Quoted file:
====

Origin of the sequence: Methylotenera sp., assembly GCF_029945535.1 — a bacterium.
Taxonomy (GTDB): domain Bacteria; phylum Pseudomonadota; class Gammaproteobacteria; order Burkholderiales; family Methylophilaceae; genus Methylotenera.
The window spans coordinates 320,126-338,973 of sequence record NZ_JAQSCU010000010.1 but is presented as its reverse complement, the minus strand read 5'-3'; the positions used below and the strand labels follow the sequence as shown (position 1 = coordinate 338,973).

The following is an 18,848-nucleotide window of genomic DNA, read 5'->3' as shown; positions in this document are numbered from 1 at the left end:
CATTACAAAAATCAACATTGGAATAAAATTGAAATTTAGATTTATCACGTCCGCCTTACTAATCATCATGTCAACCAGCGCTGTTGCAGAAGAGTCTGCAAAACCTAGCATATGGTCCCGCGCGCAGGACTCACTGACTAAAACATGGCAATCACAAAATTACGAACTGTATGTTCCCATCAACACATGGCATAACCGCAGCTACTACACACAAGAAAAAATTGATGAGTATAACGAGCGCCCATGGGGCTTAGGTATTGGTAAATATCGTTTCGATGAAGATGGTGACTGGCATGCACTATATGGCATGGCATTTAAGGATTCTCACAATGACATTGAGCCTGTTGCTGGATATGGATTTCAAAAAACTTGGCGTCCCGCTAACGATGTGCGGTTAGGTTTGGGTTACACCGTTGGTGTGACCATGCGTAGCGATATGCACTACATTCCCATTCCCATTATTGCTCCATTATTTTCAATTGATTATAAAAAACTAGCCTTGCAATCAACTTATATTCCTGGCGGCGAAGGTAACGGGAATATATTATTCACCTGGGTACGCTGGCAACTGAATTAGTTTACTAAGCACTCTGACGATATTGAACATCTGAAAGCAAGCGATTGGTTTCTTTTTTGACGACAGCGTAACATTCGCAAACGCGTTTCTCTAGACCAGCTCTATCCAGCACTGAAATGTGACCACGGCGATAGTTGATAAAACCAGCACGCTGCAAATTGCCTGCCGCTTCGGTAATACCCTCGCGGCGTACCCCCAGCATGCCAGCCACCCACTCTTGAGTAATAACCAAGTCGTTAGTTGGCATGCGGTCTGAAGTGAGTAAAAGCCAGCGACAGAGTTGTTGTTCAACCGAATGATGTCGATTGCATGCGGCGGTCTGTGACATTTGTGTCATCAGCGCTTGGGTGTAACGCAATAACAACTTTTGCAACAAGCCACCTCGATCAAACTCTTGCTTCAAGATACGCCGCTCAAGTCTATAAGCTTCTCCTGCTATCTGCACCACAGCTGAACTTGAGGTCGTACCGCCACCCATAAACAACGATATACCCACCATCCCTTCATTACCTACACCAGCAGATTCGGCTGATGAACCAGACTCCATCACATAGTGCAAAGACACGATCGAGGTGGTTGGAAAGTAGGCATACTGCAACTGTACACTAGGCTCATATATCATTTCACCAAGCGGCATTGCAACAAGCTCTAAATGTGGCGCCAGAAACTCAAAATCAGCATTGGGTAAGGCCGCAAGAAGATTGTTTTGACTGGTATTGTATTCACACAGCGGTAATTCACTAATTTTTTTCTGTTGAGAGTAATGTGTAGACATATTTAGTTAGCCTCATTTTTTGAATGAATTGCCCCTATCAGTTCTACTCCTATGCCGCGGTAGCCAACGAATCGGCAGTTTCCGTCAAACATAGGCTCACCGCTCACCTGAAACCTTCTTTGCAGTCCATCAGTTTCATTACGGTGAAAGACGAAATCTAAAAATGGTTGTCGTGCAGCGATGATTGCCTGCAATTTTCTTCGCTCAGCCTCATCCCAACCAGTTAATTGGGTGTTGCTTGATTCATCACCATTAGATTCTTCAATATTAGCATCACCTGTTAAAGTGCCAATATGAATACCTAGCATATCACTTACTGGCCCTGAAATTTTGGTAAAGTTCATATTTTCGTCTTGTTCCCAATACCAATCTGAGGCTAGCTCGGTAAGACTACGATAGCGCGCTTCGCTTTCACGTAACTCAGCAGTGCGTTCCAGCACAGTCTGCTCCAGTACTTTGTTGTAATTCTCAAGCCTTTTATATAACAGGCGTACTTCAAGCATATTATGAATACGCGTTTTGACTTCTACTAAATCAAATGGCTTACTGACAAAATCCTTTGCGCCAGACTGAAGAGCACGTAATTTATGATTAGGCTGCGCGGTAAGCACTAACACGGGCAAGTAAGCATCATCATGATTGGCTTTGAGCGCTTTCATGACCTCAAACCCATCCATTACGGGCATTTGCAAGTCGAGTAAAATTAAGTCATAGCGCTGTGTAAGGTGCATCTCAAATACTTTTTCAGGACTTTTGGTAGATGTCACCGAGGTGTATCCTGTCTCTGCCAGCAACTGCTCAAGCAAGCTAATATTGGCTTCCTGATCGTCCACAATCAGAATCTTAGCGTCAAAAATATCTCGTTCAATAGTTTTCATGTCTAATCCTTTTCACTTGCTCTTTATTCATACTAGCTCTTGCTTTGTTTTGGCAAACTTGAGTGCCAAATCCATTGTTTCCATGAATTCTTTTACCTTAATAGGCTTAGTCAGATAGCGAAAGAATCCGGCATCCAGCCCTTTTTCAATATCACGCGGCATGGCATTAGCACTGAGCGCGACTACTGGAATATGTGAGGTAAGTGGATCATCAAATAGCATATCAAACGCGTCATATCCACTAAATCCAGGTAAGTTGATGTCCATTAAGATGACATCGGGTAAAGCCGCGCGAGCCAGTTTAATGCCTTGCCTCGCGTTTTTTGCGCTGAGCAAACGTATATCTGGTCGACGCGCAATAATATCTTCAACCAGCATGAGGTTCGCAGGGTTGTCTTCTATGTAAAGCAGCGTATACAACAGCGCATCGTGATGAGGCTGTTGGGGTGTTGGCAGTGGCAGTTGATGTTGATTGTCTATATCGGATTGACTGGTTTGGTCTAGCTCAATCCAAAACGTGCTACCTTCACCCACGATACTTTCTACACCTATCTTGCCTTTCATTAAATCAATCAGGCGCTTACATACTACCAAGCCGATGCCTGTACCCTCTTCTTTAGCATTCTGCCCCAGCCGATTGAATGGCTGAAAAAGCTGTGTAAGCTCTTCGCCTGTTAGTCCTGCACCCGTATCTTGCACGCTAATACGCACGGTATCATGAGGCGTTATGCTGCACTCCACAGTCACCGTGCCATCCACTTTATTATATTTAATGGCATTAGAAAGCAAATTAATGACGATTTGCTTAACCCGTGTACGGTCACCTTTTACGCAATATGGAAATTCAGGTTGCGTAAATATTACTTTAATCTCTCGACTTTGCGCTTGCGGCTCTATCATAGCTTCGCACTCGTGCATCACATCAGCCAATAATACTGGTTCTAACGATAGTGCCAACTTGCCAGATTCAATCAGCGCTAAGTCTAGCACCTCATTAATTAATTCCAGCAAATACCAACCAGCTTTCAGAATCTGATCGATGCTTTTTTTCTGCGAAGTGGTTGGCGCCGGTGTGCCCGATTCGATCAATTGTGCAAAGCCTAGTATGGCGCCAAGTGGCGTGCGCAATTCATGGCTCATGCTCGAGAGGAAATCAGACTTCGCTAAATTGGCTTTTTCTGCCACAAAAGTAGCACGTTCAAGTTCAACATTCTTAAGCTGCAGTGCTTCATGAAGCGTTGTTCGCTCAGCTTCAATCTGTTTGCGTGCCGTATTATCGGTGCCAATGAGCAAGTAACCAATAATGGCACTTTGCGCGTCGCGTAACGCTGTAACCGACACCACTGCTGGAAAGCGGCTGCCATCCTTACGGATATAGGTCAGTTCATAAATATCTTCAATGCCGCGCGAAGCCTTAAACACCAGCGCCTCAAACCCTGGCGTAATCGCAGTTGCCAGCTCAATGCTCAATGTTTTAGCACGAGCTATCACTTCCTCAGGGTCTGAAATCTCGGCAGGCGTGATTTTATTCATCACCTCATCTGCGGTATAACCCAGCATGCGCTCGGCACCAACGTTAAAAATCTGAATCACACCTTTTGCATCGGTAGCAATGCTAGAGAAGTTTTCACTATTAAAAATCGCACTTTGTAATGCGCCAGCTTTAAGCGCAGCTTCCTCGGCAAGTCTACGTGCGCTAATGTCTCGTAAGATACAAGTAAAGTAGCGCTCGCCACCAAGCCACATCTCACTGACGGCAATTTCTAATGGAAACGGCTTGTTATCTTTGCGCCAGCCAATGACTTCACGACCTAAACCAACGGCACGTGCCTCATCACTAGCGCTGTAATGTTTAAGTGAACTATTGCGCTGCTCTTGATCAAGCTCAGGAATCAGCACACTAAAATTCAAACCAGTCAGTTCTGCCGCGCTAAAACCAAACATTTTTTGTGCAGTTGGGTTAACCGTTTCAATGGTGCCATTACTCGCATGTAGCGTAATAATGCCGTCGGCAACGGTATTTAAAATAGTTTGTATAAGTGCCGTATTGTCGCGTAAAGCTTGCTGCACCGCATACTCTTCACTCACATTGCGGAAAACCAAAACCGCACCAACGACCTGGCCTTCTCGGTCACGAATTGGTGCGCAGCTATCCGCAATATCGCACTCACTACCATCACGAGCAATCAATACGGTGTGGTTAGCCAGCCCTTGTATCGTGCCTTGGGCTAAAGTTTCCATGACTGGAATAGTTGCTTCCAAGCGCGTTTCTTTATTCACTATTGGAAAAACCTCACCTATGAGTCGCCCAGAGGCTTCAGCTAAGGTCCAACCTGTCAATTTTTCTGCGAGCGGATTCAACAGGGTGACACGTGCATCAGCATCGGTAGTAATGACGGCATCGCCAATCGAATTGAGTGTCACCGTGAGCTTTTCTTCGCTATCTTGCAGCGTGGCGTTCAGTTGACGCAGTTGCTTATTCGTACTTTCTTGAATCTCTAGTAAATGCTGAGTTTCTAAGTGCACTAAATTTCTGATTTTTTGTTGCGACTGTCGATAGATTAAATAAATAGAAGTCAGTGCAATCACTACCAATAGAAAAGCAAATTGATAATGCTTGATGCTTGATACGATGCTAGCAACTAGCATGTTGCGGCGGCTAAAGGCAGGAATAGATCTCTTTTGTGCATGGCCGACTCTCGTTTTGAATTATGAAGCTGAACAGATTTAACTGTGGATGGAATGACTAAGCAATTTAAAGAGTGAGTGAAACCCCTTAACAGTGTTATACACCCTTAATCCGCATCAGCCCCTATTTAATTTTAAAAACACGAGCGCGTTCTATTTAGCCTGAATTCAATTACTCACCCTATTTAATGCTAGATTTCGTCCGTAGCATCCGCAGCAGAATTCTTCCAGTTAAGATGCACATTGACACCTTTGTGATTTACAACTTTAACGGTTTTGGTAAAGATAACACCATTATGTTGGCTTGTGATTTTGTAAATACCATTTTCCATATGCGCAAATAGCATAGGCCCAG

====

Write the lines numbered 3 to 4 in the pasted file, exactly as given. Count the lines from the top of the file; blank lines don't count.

The window spans coordinates 320,126-338,973 of sequence record NZ_JAQSCU010000010.1 but is presented as its reverse complement, the minus strand read 5'-3'; the positions used below and the strand labels follow the sequence as shown (position 1 = coordinate 338,973).

The following is an 18,848-nucleotide window of genomic DNA, read 5'->3' as shown; positions in this document are numbered from 1 at the left end: